The filter engine 410 then performs similar tasks related to Select #2. The mapping module 428 attempts to locate an infoset model for the ActionHeaderObj CLR-Type. If no infoset model can be located, at least a portion of such an infoset model is created (see flow diagram, 500,
If such a CLR-Type does not already exist, the filter engine 410 generates a wrapper CLR-Type for ActionHeaderObj. Into each wrapper type, it writes wrapper methods containing IL to call each public property in ActionHeaderObj that is serializable into XML. A selector is created to invoke the wrapper method for the Name property and the selector is saved into “Select #2.”
Although not shown, the wrapper types are maintained by the filter engine 410 in a dynamic assembly (in a .NET implementation). The dynamic assembly is an assembly code module that is generated dynamically (and just in time compiled by the .NET runtime). The wrapper CLR Types and delegates are included in this dynamic assembly.
It is noted that not all selectors need be generated automatically. The filter engine 410 can also support custom hand-coded selectors designed and optimized to work with specific CLR-Types to further enhance efficiency of particular systems.
Finally, to execute the location path ActionHeader/HeaderName over an instance of the Envelope class, the filter engine 410 first evaluates “Select #1” by invoking its selector, which selects the ActionHeader property from Envelope and places the result in the nodeset 434. The filter engine 410 then evaluates “Select #2” by invoking its selector for each node in the nodeset 434 from the previous step.
Subsequent query evaluations that require execution of the ActionHeader/HeaderName location path will execute the opcodes (i.e. “Select #1” and “Select #2”). Execution of these opcodes is very efficient and significantly reduces system resources that are required to evaluate such queries.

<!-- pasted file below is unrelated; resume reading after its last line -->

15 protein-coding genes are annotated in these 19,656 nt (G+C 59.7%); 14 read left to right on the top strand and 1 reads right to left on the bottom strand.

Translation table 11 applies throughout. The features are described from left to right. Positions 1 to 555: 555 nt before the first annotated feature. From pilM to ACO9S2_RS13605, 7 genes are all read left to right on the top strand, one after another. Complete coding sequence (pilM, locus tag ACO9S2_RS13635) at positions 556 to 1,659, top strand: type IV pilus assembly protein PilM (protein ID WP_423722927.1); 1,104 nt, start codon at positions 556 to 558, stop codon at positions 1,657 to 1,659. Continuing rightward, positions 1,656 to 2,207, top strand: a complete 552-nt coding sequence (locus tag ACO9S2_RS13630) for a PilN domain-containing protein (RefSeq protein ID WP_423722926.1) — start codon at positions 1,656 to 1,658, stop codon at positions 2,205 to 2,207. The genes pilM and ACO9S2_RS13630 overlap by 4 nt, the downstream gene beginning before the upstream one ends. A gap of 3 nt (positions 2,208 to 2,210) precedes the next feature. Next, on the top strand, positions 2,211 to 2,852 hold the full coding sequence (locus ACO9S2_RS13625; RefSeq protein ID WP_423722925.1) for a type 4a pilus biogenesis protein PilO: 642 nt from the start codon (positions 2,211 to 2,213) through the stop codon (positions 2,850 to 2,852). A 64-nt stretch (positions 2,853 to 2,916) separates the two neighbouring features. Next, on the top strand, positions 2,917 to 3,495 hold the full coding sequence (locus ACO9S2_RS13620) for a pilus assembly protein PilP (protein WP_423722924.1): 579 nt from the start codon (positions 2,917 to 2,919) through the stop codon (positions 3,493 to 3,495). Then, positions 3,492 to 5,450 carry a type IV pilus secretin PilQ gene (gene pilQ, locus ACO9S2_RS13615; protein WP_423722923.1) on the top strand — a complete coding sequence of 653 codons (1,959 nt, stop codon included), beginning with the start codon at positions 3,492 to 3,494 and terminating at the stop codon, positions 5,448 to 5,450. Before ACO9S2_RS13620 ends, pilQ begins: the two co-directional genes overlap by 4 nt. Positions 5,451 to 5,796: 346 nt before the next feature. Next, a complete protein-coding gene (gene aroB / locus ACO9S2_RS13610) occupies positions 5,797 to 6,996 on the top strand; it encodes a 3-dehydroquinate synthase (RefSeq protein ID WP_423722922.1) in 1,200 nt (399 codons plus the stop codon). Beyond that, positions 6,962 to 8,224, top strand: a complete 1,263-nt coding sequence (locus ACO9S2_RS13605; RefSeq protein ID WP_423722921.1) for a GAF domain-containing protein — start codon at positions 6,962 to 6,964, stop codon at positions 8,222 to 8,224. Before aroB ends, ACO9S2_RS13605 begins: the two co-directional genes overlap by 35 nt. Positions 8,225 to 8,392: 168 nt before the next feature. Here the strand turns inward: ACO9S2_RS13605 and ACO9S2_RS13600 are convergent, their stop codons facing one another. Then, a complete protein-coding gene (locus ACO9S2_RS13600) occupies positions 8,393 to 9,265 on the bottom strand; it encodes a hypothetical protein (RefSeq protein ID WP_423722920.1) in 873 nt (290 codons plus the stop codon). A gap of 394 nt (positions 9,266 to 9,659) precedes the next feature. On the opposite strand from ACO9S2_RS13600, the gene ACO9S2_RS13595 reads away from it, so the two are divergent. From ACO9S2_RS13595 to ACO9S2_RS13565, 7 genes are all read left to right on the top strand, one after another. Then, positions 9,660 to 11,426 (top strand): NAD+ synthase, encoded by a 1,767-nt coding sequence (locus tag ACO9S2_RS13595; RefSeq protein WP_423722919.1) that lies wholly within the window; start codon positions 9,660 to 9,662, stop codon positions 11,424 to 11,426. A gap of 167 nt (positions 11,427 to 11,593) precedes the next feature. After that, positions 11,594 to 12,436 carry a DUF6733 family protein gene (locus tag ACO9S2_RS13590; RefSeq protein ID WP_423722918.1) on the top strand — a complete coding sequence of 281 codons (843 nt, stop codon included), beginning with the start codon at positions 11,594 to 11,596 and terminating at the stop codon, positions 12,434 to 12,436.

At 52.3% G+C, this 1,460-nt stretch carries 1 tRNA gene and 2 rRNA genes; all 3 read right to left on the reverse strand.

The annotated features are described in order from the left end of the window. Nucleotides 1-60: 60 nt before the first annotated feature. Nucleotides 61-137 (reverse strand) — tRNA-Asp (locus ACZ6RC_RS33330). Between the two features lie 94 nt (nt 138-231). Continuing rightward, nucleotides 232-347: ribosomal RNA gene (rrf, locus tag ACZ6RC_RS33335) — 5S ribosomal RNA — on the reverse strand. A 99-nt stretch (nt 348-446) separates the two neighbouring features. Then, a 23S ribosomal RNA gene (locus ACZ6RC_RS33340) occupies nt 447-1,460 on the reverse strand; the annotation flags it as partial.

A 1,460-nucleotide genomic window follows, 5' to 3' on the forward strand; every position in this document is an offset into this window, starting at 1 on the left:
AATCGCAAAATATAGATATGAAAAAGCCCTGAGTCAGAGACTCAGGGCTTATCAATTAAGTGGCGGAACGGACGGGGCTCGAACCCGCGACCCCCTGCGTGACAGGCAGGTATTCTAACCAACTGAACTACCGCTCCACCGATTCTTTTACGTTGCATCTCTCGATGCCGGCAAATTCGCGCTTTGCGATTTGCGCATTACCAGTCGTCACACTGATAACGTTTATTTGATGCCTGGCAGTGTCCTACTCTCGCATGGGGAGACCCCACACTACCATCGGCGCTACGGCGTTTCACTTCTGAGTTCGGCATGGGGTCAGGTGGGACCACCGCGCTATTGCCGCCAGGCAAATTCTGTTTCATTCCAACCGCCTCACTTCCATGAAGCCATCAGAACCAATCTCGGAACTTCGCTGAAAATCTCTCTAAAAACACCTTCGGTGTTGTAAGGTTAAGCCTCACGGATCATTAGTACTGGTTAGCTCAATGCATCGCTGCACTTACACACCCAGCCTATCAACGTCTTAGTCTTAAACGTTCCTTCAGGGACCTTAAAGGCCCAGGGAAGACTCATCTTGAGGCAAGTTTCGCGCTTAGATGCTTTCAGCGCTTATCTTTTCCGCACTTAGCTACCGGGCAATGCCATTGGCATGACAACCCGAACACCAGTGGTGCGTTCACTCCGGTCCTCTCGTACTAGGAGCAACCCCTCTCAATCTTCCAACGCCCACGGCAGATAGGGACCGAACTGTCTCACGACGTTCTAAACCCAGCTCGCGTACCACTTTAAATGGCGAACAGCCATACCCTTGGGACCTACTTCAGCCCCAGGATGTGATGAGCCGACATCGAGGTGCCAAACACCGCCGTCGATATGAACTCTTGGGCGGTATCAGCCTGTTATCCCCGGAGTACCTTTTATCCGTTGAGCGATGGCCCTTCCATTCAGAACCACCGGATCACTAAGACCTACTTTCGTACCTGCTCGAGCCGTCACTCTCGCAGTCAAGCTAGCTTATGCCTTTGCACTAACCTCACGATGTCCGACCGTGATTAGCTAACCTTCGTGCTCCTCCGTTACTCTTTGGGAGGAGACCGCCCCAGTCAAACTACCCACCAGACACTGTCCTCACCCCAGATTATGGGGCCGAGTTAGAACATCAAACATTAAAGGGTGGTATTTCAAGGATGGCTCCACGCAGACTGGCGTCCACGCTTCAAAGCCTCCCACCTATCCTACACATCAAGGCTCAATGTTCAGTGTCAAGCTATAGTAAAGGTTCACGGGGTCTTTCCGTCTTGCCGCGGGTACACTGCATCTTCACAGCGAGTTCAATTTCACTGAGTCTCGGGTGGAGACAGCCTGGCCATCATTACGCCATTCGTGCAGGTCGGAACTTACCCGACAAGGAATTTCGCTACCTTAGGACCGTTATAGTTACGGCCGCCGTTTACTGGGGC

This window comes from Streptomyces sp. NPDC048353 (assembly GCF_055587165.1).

Exemplary Computer Environment
The various components and functionality described herein are implemented with a computing system.
Generally, various different general purpose or special purpose computing system configurations can be used. Examples of well known computing systems, environments, and/or configurations that may be suitable for use with the invention include, but are not limited to, personal computers, server computers, hand-held or laptop devices, multiprocessor systems, microprocessor-based systems, set top boxes, programmable consumer electronics, network PCs, minicomputers, mainframe computers, distributed computing environments that include any of the above systems or devices, and the like.
The functionality of the computers is embodied in many cases by computer-executable instructions, such as program modules, that are executed by the computers. Generally, program modules include routines, programs, objects, components, data structures, etc. that perform particular tasks or implement particular abstract data types. Tasks might also be performed by remote processing devices that are linked through a communications network. In a distributed computing environment, program modules may be located in both local and remote computer storage media.